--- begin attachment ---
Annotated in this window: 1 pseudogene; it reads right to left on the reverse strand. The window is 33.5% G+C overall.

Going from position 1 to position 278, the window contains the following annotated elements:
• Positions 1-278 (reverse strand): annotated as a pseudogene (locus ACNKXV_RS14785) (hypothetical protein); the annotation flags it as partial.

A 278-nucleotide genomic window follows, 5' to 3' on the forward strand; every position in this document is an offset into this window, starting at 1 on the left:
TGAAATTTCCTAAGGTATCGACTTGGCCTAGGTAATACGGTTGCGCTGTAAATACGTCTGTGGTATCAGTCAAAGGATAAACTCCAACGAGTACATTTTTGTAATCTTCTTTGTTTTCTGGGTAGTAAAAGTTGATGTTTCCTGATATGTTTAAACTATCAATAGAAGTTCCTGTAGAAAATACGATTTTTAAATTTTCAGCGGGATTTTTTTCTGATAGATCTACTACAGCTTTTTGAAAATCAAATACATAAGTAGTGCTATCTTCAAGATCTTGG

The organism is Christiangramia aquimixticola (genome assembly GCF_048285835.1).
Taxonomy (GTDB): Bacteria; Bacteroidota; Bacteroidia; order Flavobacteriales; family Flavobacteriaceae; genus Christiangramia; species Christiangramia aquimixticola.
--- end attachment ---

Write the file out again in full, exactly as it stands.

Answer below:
Annotated in this window: 1 pseudogene; it reads right to left on the reverse strand. The window is 33.5% G+C overall.

Going from position 1 to position 278, the window contains the following annotated elements:
• Positions 1-278 (reverse strand): annotated as a pseudogene (locus ACNKXV_RS14785) (hypothetical protein); the annotation flags it as partial.

A 278-nucleotide genomic window follows, 5' to 3' on the forward strand; every position in this document is an offset into this window, starting at 1 on the left:
TGAAATTTCCTAAGGTATCGACTTGGCCTAGGTAATACGGTTGCGCTGTAAATACGTCTGTGGTATCAGTCAAAGGATAAACTCCAACGAGTACATTTTTGTAATCTTCTTTGTTTTCTGGGTAGTAAAAGTTGATGTTTCCTGATATGTTTAAACTATCAATAGAAGTTCCTGTAGAAAATACGATTTTTAAATTTTCAGCGGGATTTTTTTCTGATAGATCTACTACAGCTTTTTGAAAATCAAATACATAAGTAGTGCTATCTTCAAGATCTTGG

The organism is Christiangramia aquimixticola (genome assembly GCF_048285835.1).
Taxonomy (GTDB): Bacteria; Bacteroidota; Bacteroidia; order Flavobacteriales; family Flavobacteriaceae; genus Christiangramia; species Christiangramia aquimixticola.